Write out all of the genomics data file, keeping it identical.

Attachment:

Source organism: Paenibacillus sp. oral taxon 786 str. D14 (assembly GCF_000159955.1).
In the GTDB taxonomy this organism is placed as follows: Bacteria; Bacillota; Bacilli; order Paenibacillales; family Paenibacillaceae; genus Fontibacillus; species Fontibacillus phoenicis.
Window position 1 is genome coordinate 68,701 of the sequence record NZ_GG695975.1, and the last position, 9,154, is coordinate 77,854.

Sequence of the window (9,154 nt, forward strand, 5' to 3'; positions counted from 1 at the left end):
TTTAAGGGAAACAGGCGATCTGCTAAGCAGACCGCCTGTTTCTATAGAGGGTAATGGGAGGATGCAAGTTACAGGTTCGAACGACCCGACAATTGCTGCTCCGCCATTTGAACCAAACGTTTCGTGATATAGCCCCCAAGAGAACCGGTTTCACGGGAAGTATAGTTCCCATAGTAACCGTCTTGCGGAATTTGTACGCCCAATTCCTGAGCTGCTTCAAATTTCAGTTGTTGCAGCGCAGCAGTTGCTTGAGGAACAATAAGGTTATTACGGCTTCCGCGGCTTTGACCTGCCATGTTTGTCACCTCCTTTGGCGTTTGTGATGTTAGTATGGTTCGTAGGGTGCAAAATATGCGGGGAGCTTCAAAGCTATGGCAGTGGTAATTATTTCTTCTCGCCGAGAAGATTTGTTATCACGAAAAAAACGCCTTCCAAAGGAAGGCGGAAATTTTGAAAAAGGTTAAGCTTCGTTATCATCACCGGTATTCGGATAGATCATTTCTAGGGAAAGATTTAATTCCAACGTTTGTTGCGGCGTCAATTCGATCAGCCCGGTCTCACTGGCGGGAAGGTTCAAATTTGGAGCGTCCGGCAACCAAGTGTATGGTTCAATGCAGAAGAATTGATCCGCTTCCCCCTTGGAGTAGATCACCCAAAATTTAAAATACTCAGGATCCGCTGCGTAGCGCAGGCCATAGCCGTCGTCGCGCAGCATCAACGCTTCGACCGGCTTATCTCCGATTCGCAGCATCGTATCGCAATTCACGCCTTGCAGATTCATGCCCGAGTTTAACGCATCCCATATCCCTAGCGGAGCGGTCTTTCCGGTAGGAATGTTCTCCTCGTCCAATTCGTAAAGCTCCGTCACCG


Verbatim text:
Source organism: Paenibacillus sp. oral taxon 786 str. D14 (assembly GCF_000159955.1).
In the GTDB taxonomy this organism is placed as follows: Bacteria; Bacillota; Bacilli; order Paenibacillales; family Paenibacillaceae; genus Fontibacillus; species Fontibacillus phoenicis.
Window position 1 is genome coordinate 68,701 of the sequence record NZ_GG695975.1, and the last position, 9,154, is coordinate 77,854.

Sequence of the window (9,154 nt, forward strand, 5' to 3'; positions counted from 1 at the left end):
TTTAAGGGAAACAGGCGATCTGCTAAGCAGACCGCCTGTTTCTATAGAGGGTAATGGGAGGATGCAAGTTACAGGTTCGAACGACCCGACAATTGCTGCTCCGCCATTTGAACCAAACGTTTCGTGATATAGCCCCCAAGAGAACCGGTTTCACGGGAAGTATAGTTCCCATAGTAACCGTCTTGCGGAATTTGTACGCCCAATTCCTGAGCTGCTTCAAATTTCAGTTGTTGCAGCGCAGCAGTTGCTTGAGGAACAATAAGGTTATTACGGCTTCCGCGGCTTTGACCTGCCATGTTTGTCACCTCCTTTGGCGTTTGTGATGTTAGTATGGTTCGTAGGGTGCAAAATATGCGGGGAGCTTCAAAGCTATGGCAGTGGTAATTATTTCTTCTCGCCGAGAAGATTTGTTATCACGAAAAAAACGCCTTCCAAAGGAAGGCGGAAATTTTGAAAAAGGTTAAGCTTCGTTATCATCACCGGTATTCGGATAGATCATTTCTAGGGAAAGATTTAATTCCAACGTTTGTTGCGGCGTCAATTCGATCAGCCCGGTCTCACTGGCGGGAAGGTTCAAATTTGGAGCGTCCGGCAACCAAGTGTATGGTTCAATGCAGAAGAATTGATCCGCTTCCCCCTTGGAGTAGATCACCCAAAATTTAAAATACTCAGGATCCGCTGCGTAGCGCAGGCCATAGCCGTCGTCGCGCAGCATCAACGCTTCGACCGGCTTATCTCCGATTCGCAGCATCGTATCGCAATTCACGCCTTGCAGATTCATGCCCGAGTTTAACGCATCCCATATCCCTAGCGGAGCGGTCTTTCCGGTAGGAATGTTCTCCTCGTCCAATTCGTAAAGCTCCGTCACCG